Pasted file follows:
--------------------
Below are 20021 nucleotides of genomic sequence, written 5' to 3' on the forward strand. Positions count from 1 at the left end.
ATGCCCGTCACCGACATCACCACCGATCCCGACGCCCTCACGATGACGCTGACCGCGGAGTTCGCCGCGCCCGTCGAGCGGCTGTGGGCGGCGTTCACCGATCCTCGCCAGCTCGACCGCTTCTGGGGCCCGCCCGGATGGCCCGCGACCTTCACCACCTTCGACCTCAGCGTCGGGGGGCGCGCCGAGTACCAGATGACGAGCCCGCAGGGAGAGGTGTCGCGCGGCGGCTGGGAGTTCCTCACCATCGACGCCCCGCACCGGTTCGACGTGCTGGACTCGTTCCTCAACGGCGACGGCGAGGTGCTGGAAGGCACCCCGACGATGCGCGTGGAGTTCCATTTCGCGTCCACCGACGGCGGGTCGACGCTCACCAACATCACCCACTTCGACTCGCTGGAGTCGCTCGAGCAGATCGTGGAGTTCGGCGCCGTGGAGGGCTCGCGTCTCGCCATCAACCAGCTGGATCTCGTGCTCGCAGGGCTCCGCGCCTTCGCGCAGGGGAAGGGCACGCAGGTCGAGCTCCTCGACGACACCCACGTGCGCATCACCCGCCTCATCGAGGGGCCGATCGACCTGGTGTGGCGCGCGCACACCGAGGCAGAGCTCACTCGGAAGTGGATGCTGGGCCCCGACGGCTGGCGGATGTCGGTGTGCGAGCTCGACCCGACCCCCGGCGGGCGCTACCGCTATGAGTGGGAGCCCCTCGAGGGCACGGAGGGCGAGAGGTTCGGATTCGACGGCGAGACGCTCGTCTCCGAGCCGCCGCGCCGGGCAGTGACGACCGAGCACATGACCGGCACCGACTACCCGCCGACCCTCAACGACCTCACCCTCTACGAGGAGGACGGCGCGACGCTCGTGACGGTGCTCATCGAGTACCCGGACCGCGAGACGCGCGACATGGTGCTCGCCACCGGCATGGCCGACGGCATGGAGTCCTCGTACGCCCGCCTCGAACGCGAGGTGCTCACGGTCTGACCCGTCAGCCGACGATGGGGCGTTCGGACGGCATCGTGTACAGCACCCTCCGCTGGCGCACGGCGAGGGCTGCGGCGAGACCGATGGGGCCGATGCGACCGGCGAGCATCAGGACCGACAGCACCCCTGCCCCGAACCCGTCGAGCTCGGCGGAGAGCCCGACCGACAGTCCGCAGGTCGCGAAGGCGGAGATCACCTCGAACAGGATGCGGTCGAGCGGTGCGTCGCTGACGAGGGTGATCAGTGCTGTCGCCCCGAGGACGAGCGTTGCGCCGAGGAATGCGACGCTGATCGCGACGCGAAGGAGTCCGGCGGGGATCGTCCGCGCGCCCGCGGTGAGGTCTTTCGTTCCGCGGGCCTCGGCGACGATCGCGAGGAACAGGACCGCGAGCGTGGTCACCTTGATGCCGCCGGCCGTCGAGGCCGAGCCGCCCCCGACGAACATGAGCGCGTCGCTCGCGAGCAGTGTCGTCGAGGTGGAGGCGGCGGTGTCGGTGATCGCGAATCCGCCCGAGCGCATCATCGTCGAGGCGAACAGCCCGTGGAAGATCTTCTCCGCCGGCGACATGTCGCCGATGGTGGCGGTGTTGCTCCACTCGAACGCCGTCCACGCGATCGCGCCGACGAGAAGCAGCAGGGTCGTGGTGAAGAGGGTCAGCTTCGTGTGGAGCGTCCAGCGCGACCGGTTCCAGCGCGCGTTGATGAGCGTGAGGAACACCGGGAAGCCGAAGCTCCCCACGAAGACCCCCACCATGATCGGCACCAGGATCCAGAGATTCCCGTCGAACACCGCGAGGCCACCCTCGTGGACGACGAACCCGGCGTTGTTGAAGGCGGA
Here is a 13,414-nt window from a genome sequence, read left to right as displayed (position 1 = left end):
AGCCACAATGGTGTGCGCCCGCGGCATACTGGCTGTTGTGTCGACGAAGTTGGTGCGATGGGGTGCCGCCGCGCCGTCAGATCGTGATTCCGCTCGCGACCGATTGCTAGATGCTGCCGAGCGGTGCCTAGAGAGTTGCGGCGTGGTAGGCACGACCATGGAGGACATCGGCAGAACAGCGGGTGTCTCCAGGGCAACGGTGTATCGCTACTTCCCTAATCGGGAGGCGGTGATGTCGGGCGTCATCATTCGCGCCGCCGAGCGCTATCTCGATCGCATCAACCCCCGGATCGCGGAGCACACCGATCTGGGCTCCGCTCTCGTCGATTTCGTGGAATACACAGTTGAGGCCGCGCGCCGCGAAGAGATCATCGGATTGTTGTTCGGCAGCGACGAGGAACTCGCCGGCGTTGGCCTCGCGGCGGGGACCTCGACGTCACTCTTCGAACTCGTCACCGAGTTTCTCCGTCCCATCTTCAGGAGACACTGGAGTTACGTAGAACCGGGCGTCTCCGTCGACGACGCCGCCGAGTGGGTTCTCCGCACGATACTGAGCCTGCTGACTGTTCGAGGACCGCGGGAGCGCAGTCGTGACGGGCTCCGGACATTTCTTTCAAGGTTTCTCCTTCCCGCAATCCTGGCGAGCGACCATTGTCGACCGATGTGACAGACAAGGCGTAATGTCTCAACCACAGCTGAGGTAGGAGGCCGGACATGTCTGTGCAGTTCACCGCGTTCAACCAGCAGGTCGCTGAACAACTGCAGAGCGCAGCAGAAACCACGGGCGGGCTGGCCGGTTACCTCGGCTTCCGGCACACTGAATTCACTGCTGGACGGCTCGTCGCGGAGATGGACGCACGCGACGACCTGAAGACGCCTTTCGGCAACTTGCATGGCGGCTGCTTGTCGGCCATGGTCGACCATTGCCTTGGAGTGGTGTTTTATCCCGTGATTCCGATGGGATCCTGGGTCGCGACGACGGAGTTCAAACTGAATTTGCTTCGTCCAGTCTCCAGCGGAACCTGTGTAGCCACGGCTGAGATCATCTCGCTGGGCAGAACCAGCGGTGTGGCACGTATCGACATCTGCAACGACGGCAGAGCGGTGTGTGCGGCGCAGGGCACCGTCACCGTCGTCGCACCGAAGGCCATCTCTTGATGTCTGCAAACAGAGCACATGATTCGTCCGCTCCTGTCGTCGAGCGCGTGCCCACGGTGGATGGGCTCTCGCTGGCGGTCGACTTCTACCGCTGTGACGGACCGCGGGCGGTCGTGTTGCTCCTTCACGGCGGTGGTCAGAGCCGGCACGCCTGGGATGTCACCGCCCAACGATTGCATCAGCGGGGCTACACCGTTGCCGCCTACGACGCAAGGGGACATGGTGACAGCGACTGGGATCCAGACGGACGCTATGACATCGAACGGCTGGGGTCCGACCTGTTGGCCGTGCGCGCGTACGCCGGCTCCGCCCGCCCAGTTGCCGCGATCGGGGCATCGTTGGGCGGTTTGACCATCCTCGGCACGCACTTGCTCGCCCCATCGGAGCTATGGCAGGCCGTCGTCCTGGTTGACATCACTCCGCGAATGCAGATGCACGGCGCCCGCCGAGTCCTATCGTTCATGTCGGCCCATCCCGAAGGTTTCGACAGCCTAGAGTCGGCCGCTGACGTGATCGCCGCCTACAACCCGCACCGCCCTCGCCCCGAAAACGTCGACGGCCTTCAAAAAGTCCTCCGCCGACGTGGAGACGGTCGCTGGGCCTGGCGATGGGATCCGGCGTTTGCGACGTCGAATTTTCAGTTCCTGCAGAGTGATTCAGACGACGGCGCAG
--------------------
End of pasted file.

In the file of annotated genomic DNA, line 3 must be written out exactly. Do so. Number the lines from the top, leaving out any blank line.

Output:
Here is a 13,414-nt window from a genome sequence, read left to right as displayed (position 1 = left end):